Transduction patterns of pseudotyped lentiviral vectors in the nervous system

LF Wong, M Azzouz, LE Walmsley, Z Askham, FJ Wilkes, KA Mitrophanous, SM Kingsman, ND Mazarakis

Research output: Contribution to journalArticle (Academic Journal)peer-review

125 Citations (Scopus)


We have developed a non-primate-based lentiviral vector based on the equine infectious anemia virus (EIAV) for efficient gene transfer to the central and peripheral nervous systems. Previously we have demonstrated that pseudotyping lentiviral vectors with the rabies virus glycoprotein confers retrograde axonal transport to these vectors. In the present study we have successfully produced high-titer EIAV vectors pseudotyped with envelope glycoproteins from Rhabdovirus vesicular stomatitis virus (VSV) serotypes (Indiana and Chandipura strains); rabies virus [various Evelyn-Rokitnicki-Abelseth ERA strains and challenge virus standard (CVS)]; Lyssavirus Mokola virus, a rabies-related virus; and Arenavirus lymphocytic choriomeningitis virus (LCMV). These vectors were delivered to the striatum or spinal cord of adult rats or muscle of neonatal mice by direct injection. We report that the lentiviral vectors pseudotyped with envelopes from the VSV Indiana strain, wild-type ERA, and CVS strains resulted in strong transduction in the striatum, while Mokola- and LCMV-pseudotyped vectors exhibited moderate and weak transduction, respectively. Furthermore ERA- and CVS-pseudotyped lentiviral vectors demonstrated retrograde transport and expression in distal neurons after injection in brain, spinal cord, and muscle. The differences in transduction efficiencies and retrograde transport conferred by these envelope glycoproteins present novel opportunities in designing therapeutic strategies for different neurological diseases.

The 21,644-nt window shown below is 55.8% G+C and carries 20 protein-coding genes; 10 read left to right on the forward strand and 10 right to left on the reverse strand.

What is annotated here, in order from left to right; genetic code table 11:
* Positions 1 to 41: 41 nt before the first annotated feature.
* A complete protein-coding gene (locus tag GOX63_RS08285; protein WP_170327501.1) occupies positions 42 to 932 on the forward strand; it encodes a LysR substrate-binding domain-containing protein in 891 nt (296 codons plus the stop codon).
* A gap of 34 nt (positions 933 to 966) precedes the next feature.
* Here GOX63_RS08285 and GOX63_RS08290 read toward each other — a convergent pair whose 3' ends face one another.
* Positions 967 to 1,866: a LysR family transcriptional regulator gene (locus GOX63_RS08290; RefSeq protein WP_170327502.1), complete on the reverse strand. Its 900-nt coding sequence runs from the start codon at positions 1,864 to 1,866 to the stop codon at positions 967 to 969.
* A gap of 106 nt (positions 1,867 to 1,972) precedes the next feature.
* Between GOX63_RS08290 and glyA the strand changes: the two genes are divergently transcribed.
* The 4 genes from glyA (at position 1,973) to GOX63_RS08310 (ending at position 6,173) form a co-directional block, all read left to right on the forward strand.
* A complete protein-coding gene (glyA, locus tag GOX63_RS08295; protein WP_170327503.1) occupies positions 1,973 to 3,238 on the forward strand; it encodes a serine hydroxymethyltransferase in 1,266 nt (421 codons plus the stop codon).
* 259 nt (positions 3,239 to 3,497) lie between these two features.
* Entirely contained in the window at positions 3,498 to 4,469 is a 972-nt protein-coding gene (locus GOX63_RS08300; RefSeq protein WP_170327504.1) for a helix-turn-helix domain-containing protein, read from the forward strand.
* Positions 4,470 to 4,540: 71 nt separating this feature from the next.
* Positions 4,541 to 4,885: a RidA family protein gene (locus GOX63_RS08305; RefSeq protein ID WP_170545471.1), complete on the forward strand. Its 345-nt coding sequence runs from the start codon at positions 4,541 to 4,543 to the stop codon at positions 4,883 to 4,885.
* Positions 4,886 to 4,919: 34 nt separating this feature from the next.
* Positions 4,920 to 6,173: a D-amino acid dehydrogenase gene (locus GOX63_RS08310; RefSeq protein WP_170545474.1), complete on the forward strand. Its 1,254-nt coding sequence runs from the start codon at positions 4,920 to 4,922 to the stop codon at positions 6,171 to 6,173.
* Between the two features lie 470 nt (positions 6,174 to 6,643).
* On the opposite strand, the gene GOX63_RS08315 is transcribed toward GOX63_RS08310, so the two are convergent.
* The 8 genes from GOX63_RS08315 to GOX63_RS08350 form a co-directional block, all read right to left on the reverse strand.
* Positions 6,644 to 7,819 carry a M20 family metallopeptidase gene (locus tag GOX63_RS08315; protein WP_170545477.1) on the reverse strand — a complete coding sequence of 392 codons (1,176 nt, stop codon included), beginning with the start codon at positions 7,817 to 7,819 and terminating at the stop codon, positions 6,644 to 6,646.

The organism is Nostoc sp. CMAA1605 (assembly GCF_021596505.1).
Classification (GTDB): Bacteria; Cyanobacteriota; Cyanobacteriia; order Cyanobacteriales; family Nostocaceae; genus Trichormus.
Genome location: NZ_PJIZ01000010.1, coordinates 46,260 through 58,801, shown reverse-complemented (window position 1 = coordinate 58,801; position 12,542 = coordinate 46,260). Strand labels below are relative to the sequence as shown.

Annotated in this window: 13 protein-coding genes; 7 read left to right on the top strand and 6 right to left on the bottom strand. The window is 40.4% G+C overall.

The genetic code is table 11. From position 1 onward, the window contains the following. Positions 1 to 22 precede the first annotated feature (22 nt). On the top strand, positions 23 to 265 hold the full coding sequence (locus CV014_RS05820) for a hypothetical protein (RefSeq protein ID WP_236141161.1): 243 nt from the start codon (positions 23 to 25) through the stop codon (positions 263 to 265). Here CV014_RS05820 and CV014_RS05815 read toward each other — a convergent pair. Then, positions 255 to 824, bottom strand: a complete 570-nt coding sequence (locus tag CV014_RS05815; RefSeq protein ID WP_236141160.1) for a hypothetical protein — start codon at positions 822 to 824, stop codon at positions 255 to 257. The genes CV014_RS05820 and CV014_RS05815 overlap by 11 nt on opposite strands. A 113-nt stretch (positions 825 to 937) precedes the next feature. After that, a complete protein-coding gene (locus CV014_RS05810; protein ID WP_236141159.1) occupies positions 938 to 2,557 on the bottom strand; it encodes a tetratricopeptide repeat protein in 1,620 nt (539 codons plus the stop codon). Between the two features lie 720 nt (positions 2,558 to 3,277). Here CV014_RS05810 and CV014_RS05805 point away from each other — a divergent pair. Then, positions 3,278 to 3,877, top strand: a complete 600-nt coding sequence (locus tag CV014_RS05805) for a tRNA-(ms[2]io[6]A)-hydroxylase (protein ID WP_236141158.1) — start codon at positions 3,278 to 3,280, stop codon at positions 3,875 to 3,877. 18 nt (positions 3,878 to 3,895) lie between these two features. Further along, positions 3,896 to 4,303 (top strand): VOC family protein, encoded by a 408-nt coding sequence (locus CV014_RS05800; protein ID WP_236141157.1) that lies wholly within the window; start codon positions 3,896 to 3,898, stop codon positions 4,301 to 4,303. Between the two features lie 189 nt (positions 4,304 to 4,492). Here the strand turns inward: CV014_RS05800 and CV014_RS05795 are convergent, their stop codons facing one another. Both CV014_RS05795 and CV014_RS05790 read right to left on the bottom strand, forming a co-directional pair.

Translated title of the contributionTransduction patterns of pseudotyped lentiviral vectors in the nervous system
Original languageEnglish
Pages (from-to)101 - 111
Number of pages11
JournalMolecular Therapy
Volume9 (1)
Publication statusPublished - Jan 2004

Bibliographical note

Publisher: Nature Publishing Group


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